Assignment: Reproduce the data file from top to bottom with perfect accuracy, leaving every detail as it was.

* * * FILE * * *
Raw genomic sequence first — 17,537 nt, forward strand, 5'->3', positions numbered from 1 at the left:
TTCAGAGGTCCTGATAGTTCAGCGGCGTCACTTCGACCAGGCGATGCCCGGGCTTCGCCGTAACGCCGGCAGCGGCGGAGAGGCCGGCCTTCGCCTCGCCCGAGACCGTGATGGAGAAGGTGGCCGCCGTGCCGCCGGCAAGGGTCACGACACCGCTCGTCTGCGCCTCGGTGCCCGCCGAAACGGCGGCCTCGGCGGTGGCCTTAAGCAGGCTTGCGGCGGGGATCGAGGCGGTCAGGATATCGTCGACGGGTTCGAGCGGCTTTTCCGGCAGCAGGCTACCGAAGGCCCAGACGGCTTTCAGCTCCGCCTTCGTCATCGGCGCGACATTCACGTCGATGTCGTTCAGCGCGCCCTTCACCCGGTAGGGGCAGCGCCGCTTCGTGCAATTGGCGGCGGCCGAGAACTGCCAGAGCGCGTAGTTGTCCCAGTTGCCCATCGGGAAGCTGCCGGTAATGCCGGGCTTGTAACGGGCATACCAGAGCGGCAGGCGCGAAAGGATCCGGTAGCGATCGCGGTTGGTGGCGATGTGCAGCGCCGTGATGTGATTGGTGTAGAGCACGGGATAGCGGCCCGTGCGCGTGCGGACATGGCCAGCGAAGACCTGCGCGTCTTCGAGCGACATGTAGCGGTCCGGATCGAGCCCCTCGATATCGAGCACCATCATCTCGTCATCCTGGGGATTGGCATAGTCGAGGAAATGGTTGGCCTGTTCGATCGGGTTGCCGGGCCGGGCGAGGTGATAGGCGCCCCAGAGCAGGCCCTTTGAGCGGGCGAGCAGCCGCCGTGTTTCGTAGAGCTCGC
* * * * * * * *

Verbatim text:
Raw genomic sequence first — 17,537 nt, forward strand, 5'->3', positions numbered from 1 at the left:
TTCAGAGGTCCTGATAGTTCAGCGGCGTCACTTCGACCAGGCGATGCCCGGGCTTCGCCGTAACGCCGGCAGCGGCGGAGAGGCCGGCCTTCGCCTCGCCCGAGACCGTGATGGAGAAGGTGGCCGCCGTGCCGCCGGCAAGGGTCACGACACCGCTCGTCTGCGCCTCGGTGCCCGCCGAAACGGCGGCCTCGGCGGTGGCCTTAAGCAGGCTTGCGGCGGGGATCGAGGCGGTCAGGATATCGTCGACGGGTTCGAGCGGCTTTTCCGGCAGCAGGCTACCGAAGGCCCAGACGGCTTTCAGCTCCGCCTTCGTCATCGGCGCGACATTCACGTCGATGTCGTTCAGCGCGCCCTTCACCCGGTAGGGGCAGCGCCGCTTCGTGCAATTGGCGGCGGCCGAGAACTGCCAGAGCGCGTAGTTGTCCCAGTTGCCCATCGGGAAGCTGCCGGTAATGCCGGGCTTGTAACGGGCATACCAGAGCGGCAGGCGCGAAAGGATCCGGTAGCGATCGCGGTTGGTGGCGATGTGCAGCGCCGTGATGTGATTGGTGTAGAGCACGGGATAGCGGCCCGTGCGCGTGCGGACATGGCCAGCGAAGACCTGCGCGTCTTCGAGCGACATGTAGCGGTCCGGATCGAGCCCCTCGATATCGAGCACCATCATCTCGTCATCCTGGGGATTGGCATAGTCGAGGAAATGGTTGGCCTGTTCGATCGGGTTGCCGGGCCGGGCGAGGTGATAGGCGCCCCAGAGCAGGCCCTTTGAGCGGGCGAGCAGCCGCCGTGTTTCGTAGAGCTCGC